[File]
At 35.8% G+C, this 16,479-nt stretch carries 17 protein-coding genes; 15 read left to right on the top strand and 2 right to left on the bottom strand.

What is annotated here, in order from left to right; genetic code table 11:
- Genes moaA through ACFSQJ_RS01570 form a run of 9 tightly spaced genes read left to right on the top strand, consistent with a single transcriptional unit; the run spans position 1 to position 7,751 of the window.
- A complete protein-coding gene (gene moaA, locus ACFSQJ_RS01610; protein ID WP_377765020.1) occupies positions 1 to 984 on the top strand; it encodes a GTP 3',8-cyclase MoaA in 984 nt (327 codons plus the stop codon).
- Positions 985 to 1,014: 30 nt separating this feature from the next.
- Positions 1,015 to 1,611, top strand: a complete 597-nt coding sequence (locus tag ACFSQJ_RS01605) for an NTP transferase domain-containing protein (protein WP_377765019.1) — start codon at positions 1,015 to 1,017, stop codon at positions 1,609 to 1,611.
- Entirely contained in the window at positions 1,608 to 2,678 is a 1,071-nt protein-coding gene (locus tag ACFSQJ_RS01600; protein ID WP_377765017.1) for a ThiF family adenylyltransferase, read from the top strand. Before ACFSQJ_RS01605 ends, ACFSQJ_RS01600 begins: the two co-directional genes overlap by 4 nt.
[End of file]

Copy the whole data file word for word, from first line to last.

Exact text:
At 35.8% G+C, this 16,479-nt stretch carries 17 protein-coding genes; 15 read left to right on the top strand and 2 right to left on the bottom strand.

What is annotated here, in order from left to right; genetic code table 11:
- Genes moaA through ACFSQJ_RS01570 form a run of 9 tightly spaced genes read left to right on the top strand, consistent with a single transcriptional unit; the run spans position 1 to position 7,751 of the window.
- A complete protein-coding gene (gene moaA, locus ACFSQJ_RS01610; protein ID WP_377765020.1) occupies positions 1 to 984 on the top strand; it encodes a GTP 3',8-cyclase MoaA in 984 nt (327 codons plus the stop codon).
- Positions 985 to 1,014: 30 nt separating this feature from the next.
- Positions 1,015 to 1,611, top strand: a complete 597-nt coding sequence (locus tag ACFSQJ_RS01605) for an NTP transferase domain-containing protein (protein WP_377765019.1) — start codon at positions 1,015 to 1,017, stop codon at positions 1,609 to 1,611.
- Entirely contained in the window at positions 1,608 to 2,678 is a 1,071-nt protein-coding gene (locus tag ACFSQJ_RS01600; protein ID WP_377765017.1) for a ThiF family adenylyltransferase, read from the top strand. Before ACFSQJ_RS01605 ends, ACFSQJ_RS01600 begins: the two co-directional genes overlap by 4 nt.